ChatGPT: Let the AI disruption begin…
There are a few times in my career that when exposed to a new technology I became giddy with excitement at the knowledge that I was interacting with a truly disruptive force, the impact of which would eventually impact every industry, business, and life as we know it. One was circa 1994 when I was first exposed to the Internet through a Mosaic browser. Another was when I held an iPhone for the first time. Another still was the first time I drove a Tesla. The most recent was when I first interacted with Chat GPT a couple of months ago.
When I see a technology that is game-changing, I want to tell everyone about it. I want to show it to people. The desire to teach (something I inherited from my parents) comes out and I want to both learn it and teach it simultaneously. In an effort to spread the use of ChatGPT within our company, encourage experimentation and get people’s wheels turning on how this new tool can improve and simplify our jobs, I decided to sponsor a contest.
One of the obvious uses for ChatGPT is article writing. The content is original because AI works (simple explanation) in a similar way to the human brain. First it “reads” lots of content and “learns”, then when asked a question, it “summarized” what it knows. But it does not directly quote paragraphs of other people’s work per se, it writes in a manner you might expect a human writer to write (but a lot faster).
Using ChatGPT, it quickly becomes apparent that the output is very high depending on the quality of the questions you input. Asking, “describe Type 2 diabetes” will give you a brief paragraph about Type 2 diabetes. But asking, “Give me a 425-word article on the epidemiology of type 2 diabetes and the latest standard of care treatment options and use citations and references”, will give you something much more specific in article form.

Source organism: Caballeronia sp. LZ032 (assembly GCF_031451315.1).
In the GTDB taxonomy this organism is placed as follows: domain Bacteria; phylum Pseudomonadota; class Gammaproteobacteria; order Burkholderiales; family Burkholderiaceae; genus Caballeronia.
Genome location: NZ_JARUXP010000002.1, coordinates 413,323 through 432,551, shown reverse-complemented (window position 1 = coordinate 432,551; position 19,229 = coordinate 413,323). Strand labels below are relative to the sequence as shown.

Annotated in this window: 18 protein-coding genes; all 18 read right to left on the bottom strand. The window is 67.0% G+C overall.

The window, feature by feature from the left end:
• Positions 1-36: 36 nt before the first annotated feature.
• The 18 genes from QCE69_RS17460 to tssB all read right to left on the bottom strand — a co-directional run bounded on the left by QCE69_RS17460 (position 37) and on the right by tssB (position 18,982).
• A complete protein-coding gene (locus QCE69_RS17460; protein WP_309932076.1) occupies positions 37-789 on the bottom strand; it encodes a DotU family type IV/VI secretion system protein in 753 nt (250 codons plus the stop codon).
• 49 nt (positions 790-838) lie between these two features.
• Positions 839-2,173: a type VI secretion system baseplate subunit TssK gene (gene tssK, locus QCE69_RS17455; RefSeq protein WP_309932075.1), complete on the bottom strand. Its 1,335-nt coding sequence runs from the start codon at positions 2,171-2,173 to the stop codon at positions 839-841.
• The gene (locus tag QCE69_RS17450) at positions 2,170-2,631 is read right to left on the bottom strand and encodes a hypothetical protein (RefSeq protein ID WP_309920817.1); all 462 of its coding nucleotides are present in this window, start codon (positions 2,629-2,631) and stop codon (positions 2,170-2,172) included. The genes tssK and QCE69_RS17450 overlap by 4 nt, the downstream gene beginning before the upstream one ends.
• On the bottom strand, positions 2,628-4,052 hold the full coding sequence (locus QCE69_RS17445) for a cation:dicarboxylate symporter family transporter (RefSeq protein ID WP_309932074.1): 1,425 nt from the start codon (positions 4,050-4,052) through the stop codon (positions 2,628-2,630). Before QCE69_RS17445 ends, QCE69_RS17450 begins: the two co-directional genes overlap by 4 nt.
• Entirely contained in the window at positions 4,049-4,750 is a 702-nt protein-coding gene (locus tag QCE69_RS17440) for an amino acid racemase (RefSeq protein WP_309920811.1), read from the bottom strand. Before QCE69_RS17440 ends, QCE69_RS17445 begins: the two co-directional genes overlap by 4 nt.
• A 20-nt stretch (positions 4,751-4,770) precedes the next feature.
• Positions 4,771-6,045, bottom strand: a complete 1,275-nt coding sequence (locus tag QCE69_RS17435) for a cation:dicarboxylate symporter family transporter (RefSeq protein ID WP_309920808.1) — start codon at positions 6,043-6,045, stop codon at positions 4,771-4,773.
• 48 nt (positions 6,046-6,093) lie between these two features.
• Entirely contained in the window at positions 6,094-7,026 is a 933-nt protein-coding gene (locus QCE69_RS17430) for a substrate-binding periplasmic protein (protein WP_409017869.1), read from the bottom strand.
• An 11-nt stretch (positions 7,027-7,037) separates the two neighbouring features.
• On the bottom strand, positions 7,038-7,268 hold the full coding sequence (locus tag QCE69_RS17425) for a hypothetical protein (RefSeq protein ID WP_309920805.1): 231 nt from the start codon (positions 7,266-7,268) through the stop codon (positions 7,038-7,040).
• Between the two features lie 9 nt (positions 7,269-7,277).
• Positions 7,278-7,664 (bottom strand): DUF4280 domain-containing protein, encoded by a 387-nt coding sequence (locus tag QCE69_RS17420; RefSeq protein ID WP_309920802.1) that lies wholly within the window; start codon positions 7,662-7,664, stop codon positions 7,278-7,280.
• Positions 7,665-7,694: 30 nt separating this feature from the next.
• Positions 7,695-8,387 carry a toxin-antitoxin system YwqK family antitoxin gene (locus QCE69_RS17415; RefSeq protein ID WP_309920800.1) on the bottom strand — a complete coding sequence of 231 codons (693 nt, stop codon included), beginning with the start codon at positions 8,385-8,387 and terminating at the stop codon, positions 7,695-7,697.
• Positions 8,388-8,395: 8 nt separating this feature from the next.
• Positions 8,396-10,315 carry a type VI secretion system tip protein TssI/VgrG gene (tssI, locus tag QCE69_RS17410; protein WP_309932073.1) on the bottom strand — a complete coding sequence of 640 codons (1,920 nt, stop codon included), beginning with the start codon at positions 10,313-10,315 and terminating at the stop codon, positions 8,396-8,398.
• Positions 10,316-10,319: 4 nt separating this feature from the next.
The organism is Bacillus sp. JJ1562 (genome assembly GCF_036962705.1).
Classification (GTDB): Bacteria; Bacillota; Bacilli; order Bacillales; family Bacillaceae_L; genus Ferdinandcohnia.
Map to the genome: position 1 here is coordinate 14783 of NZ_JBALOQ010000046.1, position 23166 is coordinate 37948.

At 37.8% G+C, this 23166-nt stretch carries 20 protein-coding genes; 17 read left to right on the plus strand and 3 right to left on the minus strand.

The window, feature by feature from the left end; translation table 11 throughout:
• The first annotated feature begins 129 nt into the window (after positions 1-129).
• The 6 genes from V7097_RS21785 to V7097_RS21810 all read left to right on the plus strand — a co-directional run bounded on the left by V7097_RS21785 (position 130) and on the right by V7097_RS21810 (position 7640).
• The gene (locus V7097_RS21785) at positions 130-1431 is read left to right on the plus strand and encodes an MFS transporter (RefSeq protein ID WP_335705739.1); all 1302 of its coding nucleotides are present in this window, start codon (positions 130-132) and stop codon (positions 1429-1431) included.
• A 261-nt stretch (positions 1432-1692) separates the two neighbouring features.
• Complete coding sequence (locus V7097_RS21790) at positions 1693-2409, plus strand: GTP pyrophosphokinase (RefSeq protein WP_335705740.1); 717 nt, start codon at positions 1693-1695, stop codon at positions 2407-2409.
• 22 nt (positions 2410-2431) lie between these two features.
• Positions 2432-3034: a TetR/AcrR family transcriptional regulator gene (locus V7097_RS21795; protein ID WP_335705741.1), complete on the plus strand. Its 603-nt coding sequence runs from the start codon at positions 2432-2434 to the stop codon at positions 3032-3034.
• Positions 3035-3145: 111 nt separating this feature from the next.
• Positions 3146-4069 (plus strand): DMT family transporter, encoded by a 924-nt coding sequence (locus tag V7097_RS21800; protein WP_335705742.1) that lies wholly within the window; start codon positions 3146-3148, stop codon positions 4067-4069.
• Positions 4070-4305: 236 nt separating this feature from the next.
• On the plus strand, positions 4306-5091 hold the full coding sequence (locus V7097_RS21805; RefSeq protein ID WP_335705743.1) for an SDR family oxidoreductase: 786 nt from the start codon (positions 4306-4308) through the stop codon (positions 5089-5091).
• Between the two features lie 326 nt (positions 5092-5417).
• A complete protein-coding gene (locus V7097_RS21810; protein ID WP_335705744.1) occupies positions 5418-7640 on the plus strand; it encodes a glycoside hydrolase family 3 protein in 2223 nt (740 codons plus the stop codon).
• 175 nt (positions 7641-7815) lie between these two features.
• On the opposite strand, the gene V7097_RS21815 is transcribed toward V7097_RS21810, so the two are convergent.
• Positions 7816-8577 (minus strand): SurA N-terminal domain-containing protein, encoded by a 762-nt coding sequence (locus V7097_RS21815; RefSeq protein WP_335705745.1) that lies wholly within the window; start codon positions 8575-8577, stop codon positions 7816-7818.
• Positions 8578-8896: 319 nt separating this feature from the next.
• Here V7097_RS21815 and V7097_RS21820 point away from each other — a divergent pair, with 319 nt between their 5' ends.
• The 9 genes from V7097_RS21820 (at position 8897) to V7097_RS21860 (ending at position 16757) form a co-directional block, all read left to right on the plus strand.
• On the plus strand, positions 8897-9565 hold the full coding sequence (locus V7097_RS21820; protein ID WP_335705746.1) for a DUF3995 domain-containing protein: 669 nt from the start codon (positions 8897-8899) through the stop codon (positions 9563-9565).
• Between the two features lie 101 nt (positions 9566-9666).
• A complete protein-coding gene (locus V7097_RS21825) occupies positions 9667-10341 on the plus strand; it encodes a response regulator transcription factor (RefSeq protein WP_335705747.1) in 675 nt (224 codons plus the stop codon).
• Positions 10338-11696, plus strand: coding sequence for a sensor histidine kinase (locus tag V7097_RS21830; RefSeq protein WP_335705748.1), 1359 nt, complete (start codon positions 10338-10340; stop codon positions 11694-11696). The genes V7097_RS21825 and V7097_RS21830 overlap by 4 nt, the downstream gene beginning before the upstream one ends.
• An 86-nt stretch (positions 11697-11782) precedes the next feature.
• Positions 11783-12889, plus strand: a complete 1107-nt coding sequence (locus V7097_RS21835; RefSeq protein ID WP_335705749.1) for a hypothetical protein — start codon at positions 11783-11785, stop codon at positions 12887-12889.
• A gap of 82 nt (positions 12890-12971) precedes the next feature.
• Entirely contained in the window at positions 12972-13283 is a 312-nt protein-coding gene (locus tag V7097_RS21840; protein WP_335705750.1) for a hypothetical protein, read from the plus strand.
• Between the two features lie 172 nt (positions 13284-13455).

These articles do need to be proofed. There are many stories about ChatGPT producing fictional information and citing incorrect or inaccurate falsehoods as fact. The default speech reads with sophisticated confidence that makes it easy to believe what you are reading is true, though that is not always the case.
Another noteworthy observation is that there are biases in the output. Not only biases based on the content in which the AI has initially read and learned, but biases introduced by the very nature of the questions you ask it. For example, when asked the below two questions (note I change only one word, bolded for emphasis in both questions), the output is very different with ChatGPT effectively taking both sides of the argument much like two high school seniors assigned to make a case on a debating team.
In each case, ChatGPT writes an article (see links) that does exactly ask it was asked. To pick apart the strategy as foolish or to endorse it as brilliant. So the question itself can lead to tremendous bias, much like a poorly written market research question can introduce bias into a survey.
Our contest had two parts. Each had a generous cash prize for first and second place.
The first part was about quantity. Following some preconstructed guidelines and formats the objective was to create as many articles as possible for publication on some of our owned & operated websites.
The second part was about quality. The object was to create the article that receives the most views within 30 days after publication.
So how did our contest do?
Well, our winner produced about 133 articles. Second place winner did 84. Both reported that their total time invested was “about 2 hours” Thinking of quality questions can become harder over time as one of our rules was to not repeat yourself (all original content). This shows us that everyone will utilize these tools with the same efficiency, nor have the same ability to ask quality questions. The jobs of the future may go to the ChatGPT experts.
As for which article had the most views… we’re still going on that one. We still have a lot of content to review and publish.